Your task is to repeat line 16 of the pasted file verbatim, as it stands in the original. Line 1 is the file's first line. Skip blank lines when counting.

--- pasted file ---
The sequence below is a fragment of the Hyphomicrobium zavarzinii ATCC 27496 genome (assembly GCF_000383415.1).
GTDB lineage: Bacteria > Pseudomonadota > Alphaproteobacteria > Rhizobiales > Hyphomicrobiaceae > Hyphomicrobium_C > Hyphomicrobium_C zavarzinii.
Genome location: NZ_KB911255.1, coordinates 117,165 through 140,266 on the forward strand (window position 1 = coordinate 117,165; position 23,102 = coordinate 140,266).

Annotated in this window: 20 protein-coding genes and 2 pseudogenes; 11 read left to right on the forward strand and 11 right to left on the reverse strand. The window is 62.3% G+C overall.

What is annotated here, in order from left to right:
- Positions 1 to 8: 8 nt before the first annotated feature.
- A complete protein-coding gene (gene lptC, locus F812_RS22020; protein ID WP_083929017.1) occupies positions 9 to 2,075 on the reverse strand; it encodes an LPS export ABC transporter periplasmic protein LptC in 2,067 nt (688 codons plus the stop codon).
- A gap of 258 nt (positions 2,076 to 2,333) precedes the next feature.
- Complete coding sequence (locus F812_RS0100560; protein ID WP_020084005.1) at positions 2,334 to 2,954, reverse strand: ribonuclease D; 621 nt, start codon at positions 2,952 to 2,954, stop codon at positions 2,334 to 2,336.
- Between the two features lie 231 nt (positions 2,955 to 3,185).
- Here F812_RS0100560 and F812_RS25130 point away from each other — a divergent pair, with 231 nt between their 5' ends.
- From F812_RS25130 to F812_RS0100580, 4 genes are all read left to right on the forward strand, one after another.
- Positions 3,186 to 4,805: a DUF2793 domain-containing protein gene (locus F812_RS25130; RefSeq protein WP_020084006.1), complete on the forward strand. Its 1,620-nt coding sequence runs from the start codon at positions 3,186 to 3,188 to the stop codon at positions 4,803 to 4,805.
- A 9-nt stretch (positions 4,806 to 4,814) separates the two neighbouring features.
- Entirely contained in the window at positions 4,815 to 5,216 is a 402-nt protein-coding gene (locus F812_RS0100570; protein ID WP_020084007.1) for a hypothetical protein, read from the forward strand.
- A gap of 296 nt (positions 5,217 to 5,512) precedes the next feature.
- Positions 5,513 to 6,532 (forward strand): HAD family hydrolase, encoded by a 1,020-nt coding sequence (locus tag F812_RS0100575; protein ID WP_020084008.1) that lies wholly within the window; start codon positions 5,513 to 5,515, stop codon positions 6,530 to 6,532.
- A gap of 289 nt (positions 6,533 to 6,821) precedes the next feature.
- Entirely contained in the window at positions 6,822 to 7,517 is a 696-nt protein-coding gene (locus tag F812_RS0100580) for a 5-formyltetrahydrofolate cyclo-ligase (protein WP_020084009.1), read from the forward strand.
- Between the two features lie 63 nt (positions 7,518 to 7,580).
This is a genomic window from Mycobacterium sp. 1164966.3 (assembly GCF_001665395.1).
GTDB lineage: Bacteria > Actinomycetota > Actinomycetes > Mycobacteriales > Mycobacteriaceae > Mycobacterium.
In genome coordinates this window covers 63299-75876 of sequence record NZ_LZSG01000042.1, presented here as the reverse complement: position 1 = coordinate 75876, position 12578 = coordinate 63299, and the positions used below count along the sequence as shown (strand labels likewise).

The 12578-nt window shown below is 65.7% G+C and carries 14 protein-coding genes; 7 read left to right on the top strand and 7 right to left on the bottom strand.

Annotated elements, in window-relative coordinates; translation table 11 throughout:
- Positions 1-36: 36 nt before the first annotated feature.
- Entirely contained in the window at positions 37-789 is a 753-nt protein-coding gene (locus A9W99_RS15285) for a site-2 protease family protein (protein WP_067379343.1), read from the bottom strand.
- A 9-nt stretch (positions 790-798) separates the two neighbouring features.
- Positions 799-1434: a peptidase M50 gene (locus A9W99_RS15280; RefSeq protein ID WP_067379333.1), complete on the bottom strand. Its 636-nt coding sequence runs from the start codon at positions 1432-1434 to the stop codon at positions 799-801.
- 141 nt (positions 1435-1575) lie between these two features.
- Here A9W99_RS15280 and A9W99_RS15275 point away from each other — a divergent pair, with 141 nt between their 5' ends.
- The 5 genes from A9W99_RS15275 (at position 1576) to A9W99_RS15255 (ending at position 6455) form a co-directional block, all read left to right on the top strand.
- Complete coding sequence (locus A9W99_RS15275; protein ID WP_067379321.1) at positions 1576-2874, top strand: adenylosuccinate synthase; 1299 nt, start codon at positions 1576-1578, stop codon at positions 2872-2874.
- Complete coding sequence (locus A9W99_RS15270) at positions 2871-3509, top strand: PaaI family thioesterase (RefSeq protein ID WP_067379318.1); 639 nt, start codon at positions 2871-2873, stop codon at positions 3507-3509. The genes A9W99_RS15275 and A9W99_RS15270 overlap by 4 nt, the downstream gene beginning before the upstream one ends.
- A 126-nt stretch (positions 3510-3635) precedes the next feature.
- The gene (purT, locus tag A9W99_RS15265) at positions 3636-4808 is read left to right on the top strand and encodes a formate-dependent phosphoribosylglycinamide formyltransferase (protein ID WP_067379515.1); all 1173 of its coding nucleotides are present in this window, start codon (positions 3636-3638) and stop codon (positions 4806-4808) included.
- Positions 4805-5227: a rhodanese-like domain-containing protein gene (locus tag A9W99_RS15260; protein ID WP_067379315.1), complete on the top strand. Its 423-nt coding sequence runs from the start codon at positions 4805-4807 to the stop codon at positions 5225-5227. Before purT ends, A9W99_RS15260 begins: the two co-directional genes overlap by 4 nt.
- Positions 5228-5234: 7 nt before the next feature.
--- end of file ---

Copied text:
- A gap of 296 nt (positions 5,217 to 5,512) precedes the next feature.